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Latest update : 2010-12-21

Campaigning for Amanda Knox’s release from prison is growing online

Campaigning for Amanda Knox’s release from prison is growing online. Venezuelans are concerned about web censorship in the country. And Cuba launches its own version of Wikipedia.

ITALY: AMANDA KNOX TRIAL  

The woman in this video is a member of the association “Friends of Amanda” and she is appealing for Amanda Knox’s freedom. In 2007, the American student was convicted alongside two accomplices of the murder of her English roommate, Meredith Kercher in Perugia, Italy. She was sentenced to 26 years in prison.  The young woman’s appeal began on the 24th of November and is being widely discussed on the web.

Mobilisation in support of Amanda Knox’s plea for freedom is growing online and in the United States in particular. The web site “Amanda Defense Fund” was set up by members of her family and it hopes to convince the public of her innocence. The site has photos of a smiling Knox and also letters from friends and family all claiming the student could never have committed such a crime.

"Injustice in perugia" is also campaigning for Knox’s freedom. On this web site a former member of the FBI, and specialist in violent crimes says the enquiry was sloppy and Italian police officers relied more on their instincts than on material evidence: he thinks this proves the accused’s innocence.

And supporters are also using Facebook. Numerous groups like these ones, containing several thousand members are campaigning for Amanda Knox’s freedom.

Despite this strong mobilization, some doubt the young American’s innocence. This is the case for the founders of "true justice.org", a site set up in honour of the victim Meredith Kercher, they are reminding web users that everything in the files points towards Knox’s guilt.

WEB CENSORSHIP IN VENEZUELA 

“The purpose of this bill is to censor remarks that are contrary to common decency, and this means the State is going to control what can be said on the web”. 

This is how Carlos Frick a Venezuelan living in the U.S. reacted to the introduction of a telecommunications law in Venezuela on the 14th of December aimed at regulating Internet content in the country.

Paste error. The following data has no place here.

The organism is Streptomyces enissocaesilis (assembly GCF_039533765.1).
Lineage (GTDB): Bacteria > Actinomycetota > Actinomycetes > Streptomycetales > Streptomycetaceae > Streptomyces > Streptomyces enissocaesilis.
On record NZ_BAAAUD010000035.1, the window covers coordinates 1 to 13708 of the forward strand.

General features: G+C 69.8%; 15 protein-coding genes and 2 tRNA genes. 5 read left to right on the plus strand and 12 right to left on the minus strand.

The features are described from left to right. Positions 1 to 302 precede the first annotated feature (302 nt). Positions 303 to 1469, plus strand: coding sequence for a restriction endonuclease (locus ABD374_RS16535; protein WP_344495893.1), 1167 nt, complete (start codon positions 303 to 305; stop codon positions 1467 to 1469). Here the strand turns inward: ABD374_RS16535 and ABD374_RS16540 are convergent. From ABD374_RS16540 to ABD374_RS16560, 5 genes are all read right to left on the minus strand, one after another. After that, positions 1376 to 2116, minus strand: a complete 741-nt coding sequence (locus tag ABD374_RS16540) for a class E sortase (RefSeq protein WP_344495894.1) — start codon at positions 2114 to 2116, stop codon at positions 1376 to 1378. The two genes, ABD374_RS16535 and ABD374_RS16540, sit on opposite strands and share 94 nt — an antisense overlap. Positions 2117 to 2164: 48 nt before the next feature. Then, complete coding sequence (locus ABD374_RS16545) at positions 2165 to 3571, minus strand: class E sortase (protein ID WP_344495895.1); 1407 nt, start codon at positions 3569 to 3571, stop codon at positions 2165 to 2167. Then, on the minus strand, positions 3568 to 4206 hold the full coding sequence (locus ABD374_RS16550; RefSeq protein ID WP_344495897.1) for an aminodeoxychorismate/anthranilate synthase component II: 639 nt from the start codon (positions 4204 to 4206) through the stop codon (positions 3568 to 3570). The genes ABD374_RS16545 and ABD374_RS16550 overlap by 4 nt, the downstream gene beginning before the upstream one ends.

According to critics of this reform, it means that everything on the web can be controlled, including exchanges on social networks. Journalist Beatriz Adrian was interviewed on a freedom of online expression forum, and she believes that carrying out such controls is as good as interfering with people’s private lives. 

In view of the political class’s silence, web users have decided to make a stand. In this video we see a student living in Venezuela describe the law as “another step towards totalitarianism” and compares his country to Cuba as far as media censorship is concerned. Luis Carlos Diaz meanwhile, says it is not up to the State to decide what should be allowed to stay online.

And some of Hugo Chavez’ supporters are concerned about the consequences this reform could have on the revolutionary process currently taking place in the country. Luigino Bracci Roa says the law could end up not working in the government’s favour. To prove their impartiality and avoid criticism, state bodies controlling the media might have to censor remarks and comments praising the head of state.

The resistance is already growing on social networks and on Twitter in particular. For several days now Venezuelans have been sharing this guide on the thread SOS Internet Venezuela. It explains how to get around the possible web censorship measures.

MAPPING AMERICA 

We are hearing more and more about data journalism, and here is a concrete example. The New York Times has combined data from the latest American census report with Google maps to produce a sociological map of the US. You can study the distribution of ethnic groups in cities like Los Angeles or New York as well as household income distribution neighbourhood by neighbourhood. This is a great example of making public data available on the Internet.

ECURED 

Last week, the Cuban government launched its own participative encyclopedia, based on the Wikipedia model. “Ecured” already has over 19 000 entries and seeks to give a Cuban and non-colonial viewpoint. Web users can post their articles and complete this encyclopedia of the Cuban revolution. But moderators will nonetheless have the final say on the site’s editorial content. 

VIDEO OF THE DAY 

Young players for Polish football team Lech Poznan, were treated to this amazing atmosphere in the stadium when they played at the 2010 Lech Cup, an international tournament for under twelve’s. The Polish club’s supporters came en masse to watch their junior team face Tottenham Hotspur, some of them even lit smoke devices. These young footballers are not likely to forget this experience in a hurry.

By Electron Libre

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